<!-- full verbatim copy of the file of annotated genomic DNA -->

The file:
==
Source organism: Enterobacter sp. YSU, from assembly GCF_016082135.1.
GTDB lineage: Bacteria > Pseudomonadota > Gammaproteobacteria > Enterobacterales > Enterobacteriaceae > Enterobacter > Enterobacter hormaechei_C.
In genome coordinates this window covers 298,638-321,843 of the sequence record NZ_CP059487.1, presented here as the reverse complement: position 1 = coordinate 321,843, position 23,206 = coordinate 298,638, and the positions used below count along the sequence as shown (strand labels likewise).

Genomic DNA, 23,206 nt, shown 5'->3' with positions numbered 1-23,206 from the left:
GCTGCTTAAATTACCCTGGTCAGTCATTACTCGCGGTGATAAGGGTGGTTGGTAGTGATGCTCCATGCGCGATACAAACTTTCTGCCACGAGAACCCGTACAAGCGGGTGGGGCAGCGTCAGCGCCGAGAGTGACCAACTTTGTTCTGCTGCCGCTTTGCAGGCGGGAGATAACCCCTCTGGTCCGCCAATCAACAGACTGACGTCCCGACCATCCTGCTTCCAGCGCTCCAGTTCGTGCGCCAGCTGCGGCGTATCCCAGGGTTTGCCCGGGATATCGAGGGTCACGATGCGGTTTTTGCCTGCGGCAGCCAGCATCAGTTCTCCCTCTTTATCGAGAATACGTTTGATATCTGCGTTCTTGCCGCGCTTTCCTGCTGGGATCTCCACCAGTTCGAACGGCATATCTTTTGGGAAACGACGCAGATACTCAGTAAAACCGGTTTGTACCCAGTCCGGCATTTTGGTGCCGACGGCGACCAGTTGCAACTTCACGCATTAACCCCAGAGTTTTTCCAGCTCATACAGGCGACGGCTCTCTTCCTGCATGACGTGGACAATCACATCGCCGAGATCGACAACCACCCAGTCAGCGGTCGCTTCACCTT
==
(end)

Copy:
Source organism: Enterobacter sp. YSU, from assembly GCF_016082135.1.
GTDB lineage: Bacteria > Pseudomonadota > Gammaproteobacteria > Enterobacterales > Enterobacteriaceae > Enterobacter > Enterobacter hormaechei_C.
In genome coordinates this window covers 298,638-321,843 of the sequence record NZ_CP059487.1, presented here as the reverse complement: position 1 = coordinate 321,843, position 23,206 = coordinate 298,638, and the positions used below count along the sequence as shown (strand labels likewise).

Genomic DNA, 23,206 nt, shown 5'->3' with positions numbered 1-23,206 from the left:
GCTGCTTAAATTACCCTGGTCAGTCATTACTCGCGGTGATAAGGGTGGTTGGTAGTGATGCTCCATGCGCGATACAAACTTTCTGCCACGAGAACCCGTACAAGCGGGTGGGGCAGCGTCAGCGCCGAGAGTGACCAACTTTGTTCTGCTGCCGCTTTGCAGGCGGGAGATAACCCCTCTGGTCCGCCAATCAACAGACTGACGTCCCGACCATCCTGCTTCCAGCGCTCCAGTTCGTGCGCCAGCTGCGGCGTATCCCAGGGTTTGCCCGGGATATCGAGGGTCACGATGCGGTTTTTGCCTGCGGCAGCCAGCATCAGTTCTCCCTCTTTATCGAGAATACGTTTGATATCTGCGTTCTTGCCGCGCTTTCCTGCTGGGATCTCCACCAGTTCGAACGGCATATCTTTTGGGAAACGACGCAGATACTCAGTAAAACCGGTTTGTACCCAGTCCGGCATTTTGGTGCCGACGGCGACCAGTTGCAACTTCACGCATTAACCCCAGAGTTTTTCCAGCTCATACAGGCGACGGCTCTCTTCCTGCATGACGTGGACAATCACATCGCCGAGATCGACAACCACCCAGTCAGCGGTCGCTTCACCTT